# Orthogonal set - Geometric interpretation

Orthogonal set -- Geometric interpretation

Hello,

If we have two vectors u,v then in an inner product space, they are said to be orthogonal if <u,v>=0.

Well, orthogonal means perpendicular in Euclidean space, i.e. 90 degrees. How <u,v> becomes zero.

Secondly, if I have three vectors, v1,v2,v3 with certain values, computing, we get <v1,v2>=0
<v1,v3>=0
<v2,v3>=0

How will it look like in geometrical figure. I mean to say, what if we take these 3 vectors and put it on a picture and how it would look like?

Thanks,

-- Shounak

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Erland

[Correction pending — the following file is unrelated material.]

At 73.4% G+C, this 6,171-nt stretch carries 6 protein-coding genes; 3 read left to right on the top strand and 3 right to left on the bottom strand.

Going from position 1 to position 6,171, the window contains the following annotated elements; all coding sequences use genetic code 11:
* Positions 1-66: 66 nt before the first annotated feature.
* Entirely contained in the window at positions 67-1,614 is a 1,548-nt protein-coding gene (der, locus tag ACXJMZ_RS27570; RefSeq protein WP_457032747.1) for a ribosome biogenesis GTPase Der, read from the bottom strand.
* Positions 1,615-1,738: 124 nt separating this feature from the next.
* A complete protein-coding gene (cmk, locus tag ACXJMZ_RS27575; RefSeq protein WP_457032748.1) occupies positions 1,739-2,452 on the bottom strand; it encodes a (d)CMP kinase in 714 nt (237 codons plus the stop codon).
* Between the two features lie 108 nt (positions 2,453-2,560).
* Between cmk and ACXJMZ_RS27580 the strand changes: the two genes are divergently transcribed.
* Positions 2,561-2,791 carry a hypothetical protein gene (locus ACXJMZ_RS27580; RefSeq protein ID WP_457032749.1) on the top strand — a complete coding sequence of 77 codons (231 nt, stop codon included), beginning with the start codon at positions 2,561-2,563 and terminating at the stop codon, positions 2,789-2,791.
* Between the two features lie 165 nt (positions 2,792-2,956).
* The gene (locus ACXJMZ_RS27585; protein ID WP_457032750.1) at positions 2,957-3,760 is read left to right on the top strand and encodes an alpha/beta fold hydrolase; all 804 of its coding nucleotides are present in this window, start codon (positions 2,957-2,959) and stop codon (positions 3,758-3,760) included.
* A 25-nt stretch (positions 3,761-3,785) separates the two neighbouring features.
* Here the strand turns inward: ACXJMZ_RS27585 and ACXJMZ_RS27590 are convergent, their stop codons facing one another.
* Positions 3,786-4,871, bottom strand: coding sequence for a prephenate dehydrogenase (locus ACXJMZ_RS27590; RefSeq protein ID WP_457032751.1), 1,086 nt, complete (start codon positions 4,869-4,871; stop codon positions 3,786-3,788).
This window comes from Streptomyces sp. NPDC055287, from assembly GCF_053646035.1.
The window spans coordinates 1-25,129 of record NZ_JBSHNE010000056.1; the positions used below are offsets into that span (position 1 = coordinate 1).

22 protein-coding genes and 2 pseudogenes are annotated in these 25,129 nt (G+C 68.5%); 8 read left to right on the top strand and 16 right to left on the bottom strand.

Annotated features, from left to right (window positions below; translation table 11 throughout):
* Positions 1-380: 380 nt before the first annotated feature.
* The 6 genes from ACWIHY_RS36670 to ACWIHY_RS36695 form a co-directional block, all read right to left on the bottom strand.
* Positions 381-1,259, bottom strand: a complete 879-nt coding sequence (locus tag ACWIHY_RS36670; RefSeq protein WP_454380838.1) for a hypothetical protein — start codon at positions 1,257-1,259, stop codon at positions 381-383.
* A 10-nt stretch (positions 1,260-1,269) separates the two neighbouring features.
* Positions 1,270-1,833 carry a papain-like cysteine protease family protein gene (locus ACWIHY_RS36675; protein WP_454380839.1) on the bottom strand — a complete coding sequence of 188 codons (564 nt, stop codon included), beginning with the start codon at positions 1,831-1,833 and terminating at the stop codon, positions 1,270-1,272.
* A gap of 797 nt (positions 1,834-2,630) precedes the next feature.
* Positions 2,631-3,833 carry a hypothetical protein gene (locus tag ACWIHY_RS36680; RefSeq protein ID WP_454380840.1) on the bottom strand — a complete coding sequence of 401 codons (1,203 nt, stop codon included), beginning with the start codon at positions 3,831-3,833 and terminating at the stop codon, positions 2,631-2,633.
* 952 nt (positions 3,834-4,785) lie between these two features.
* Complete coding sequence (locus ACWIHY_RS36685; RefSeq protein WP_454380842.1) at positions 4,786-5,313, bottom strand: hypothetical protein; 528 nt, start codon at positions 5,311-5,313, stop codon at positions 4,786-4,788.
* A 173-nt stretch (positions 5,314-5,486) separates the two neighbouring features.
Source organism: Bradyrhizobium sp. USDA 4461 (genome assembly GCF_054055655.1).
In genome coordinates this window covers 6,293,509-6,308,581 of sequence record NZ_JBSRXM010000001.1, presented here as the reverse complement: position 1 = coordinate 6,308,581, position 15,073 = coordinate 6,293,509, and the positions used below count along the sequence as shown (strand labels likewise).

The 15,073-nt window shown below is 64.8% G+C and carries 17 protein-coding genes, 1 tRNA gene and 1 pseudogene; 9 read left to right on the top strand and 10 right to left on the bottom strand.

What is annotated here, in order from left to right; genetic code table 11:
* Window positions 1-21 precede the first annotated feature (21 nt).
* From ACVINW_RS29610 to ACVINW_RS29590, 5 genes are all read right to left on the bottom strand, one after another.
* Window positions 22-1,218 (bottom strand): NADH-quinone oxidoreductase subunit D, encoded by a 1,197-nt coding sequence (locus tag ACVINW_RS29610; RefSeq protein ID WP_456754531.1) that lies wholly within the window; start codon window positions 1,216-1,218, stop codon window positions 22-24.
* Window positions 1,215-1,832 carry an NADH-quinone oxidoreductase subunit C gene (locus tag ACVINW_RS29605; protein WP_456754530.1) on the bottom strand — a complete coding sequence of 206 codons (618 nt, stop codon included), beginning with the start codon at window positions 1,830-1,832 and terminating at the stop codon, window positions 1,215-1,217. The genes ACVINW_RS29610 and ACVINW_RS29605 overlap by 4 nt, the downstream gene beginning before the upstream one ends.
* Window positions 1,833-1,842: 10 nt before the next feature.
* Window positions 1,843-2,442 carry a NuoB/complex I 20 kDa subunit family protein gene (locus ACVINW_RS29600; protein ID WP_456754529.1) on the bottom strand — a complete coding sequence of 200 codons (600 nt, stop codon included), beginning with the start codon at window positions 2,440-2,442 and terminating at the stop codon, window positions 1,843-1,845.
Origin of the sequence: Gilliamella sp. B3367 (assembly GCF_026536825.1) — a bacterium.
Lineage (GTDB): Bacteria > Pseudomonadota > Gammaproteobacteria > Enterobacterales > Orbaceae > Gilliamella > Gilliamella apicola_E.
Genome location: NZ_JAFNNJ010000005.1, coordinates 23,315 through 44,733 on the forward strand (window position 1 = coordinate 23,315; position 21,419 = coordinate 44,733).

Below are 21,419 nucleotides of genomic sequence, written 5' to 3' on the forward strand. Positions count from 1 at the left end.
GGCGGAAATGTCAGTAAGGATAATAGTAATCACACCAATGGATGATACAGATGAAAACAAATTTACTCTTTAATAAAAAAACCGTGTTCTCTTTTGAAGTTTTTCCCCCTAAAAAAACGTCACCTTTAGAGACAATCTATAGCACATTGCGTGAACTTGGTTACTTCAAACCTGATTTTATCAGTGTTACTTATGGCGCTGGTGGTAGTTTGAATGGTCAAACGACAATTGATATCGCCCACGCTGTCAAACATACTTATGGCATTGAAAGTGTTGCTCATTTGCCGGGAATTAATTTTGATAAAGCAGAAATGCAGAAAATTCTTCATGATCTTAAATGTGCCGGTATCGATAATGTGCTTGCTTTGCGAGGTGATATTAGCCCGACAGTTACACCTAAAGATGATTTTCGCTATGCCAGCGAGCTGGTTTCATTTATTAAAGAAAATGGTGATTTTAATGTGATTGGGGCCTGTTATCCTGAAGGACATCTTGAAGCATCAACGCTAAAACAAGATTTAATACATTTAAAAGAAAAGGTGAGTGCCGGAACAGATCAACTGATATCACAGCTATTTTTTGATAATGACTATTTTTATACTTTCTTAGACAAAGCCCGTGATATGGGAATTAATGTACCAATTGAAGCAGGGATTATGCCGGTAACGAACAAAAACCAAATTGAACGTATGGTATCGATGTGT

Hello,

If we have two vectors u,v then in an inner product space, they are said to be orthogonal if <u,v>=0.

Well, orthogonal means perpendicular in Euclidean space, i.e. 90 degrees. How <u,v> becomes zero.

Secondly, if I have three vectors, v1,v2,v3 with certain values, computing, we get <v1,v2>=0
<v1,v3>=0
<v2,v3>=0

How will it look like in geometrical figure. I mean to say, what if we take these 3 vectors and put it on a picture and how it would look like?

Thanks,

-- Shounak
In R3, these will be three perpendicular vectors. For example, the standard basis vectors (1,0,0), (0,1,0), and (0,0,1).
In R2, this is not possible, unless at least one of the vectors is the zero vector.